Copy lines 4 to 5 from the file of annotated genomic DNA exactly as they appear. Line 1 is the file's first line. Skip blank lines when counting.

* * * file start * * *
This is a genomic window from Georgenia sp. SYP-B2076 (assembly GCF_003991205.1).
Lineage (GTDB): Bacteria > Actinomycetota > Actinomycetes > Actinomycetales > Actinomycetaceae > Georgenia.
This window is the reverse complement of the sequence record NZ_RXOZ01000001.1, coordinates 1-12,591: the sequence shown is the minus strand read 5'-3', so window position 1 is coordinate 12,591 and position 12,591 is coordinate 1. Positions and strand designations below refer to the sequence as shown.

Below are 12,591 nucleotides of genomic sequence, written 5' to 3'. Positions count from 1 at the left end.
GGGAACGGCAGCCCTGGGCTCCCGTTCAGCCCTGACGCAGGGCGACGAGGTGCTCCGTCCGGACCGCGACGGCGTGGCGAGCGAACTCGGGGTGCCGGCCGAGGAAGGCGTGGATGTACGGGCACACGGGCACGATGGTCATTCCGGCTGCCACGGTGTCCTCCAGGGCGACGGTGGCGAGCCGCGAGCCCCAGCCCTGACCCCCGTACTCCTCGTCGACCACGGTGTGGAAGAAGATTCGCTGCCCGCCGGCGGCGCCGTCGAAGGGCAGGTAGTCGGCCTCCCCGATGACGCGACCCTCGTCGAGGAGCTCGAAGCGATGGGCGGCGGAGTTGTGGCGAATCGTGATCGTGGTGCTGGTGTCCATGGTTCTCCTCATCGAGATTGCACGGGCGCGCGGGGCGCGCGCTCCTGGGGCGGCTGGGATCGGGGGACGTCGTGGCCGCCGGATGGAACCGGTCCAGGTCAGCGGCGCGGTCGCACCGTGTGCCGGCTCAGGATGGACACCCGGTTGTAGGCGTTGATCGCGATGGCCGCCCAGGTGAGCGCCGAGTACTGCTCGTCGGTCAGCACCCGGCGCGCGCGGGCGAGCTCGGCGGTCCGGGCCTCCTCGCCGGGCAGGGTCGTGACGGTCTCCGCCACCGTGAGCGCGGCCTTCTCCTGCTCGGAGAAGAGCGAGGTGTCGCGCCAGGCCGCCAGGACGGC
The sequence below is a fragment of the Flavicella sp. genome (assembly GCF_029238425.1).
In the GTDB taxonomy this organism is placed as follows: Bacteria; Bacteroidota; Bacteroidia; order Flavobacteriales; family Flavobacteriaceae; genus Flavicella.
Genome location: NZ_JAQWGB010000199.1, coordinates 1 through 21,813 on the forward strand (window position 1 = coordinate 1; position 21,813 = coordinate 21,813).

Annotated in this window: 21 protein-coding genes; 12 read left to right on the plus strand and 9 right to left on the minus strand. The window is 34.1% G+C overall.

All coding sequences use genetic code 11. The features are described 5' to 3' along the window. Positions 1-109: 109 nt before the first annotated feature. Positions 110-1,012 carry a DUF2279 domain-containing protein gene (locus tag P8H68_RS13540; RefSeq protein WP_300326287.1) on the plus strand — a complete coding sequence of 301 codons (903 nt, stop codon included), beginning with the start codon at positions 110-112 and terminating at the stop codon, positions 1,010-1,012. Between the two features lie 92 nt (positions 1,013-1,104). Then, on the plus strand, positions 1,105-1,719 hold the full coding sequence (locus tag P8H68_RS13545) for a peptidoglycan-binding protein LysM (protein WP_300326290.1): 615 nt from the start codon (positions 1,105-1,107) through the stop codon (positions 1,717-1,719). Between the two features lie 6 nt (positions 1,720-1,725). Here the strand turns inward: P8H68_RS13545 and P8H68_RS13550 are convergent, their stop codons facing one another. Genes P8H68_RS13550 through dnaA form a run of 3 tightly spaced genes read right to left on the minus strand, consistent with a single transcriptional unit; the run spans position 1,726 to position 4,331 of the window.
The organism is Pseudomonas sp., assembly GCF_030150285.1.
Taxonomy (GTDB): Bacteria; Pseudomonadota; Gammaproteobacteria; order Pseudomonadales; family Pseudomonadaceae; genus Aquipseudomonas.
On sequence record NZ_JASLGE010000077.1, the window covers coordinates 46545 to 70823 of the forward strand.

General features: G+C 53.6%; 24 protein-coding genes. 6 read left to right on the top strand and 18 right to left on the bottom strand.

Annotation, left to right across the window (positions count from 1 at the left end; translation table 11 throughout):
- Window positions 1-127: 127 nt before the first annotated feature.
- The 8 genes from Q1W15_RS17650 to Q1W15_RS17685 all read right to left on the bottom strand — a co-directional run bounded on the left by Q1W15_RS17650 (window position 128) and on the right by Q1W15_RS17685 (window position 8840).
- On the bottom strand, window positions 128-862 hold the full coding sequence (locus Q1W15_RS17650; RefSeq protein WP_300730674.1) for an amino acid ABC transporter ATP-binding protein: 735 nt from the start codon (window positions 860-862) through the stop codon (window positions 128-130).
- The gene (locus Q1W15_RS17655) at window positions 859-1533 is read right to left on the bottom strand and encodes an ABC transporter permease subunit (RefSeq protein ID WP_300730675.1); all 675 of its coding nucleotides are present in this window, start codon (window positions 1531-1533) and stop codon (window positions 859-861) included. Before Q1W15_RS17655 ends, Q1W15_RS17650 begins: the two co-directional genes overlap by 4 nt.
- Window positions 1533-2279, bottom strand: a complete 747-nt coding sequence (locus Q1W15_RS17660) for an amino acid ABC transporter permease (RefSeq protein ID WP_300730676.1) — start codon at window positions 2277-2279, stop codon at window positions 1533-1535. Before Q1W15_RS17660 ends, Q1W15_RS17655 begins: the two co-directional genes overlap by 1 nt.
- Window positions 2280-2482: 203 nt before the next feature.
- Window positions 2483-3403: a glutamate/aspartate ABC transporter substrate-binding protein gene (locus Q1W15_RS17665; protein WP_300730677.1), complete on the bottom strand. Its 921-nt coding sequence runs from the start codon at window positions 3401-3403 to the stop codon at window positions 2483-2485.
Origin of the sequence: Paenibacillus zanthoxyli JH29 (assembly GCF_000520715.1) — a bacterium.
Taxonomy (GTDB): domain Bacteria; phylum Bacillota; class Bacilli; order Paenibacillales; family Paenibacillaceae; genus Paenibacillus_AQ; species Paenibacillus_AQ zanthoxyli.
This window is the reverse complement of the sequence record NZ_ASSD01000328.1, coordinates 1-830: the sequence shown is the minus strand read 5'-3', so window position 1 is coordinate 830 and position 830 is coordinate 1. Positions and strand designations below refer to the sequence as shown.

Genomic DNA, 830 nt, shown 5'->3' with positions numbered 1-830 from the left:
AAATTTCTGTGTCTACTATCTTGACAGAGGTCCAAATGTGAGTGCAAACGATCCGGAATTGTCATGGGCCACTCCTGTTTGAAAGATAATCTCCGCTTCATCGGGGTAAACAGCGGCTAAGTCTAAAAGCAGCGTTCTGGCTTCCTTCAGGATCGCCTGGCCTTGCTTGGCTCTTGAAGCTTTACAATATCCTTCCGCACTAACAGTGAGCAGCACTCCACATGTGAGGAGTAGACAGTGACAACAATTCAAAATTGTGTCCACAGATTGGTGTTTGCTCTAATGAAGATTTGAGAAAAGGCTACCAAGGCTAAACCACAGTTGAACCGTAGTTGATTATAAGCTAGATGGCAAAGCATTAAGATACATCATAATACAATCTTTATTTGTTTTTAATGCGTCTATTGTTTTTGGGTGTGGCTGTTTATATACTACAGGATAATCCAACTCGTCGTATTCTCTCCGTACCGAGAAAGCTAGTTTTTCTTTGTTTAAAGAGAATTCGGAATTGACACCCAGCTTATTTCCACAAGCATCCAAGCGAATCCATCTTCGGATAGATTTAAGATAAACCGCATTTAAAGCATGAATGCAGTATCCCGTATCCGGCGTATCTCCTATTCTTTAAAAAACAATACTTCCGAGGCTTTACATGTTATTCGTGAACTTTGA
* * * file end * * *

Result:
Below are 12,591 nucleotides of genomic sequence, written 5' to 3'. Positions count from 1 at the left end.
GGGAACGGCAGCCCTGGGCTCCCGTTCAGCCCTGACGCAGGGCGACGAGGTGCTCCGTCCGGACCGCGACGGCGTGGCGAGCGAACTCGGGGTGCCGGCCGAGGAAGGCGTGGATGTACGGGCACACGGGCACGATGGTCATTCCGGCTGCCACGGTGTCCTCCAGGGCGACGGTGGCGAGCCGCGAGCCCCAGCCCTGACCCCCGTACTCCTCGTCGACCACGGTGTGGAAGAAGATTCGCTGCCCGCCGGCGGCGCCGTCGAAGGGCAGGTAGTCGGCCTCCCCGATGACGCGACCCTCGTCGAGGAGCTCGAAGCGATGGGCGGCGGAGTTGTGGCGAATCGTGATCGTGGTGCTGGTGTCCATGGTTCTCCTCATCGAGATTGCACGGGCGCGCGGGGCGCGCGCTCCTGGGGCGGCTGGGATCGGGGGACGTCGTGGCCGCCGGATGGAACCGGTCCAGGTCAGCGGCGCGGTCGCACCGTGTGCCGGCTCAGGATGGACACCCGGTTGTAGGCGTTGATCGCGATGGCCGCCCAGGTGAGCGCCGAGTACTGCTCGTCGGTCAGCACCCGGCGCGCGCGGGCGAGCTCGGCGGTCCGGGCCTCCTCGCCGGGCAGGGTCGTGACGGTCTCCGCCACCGTGAGCGCGGCCTTCTCCTGCTCGGAGAAGAGCGAGGTGTCGCGCCAGGCCGCCAGGACGGC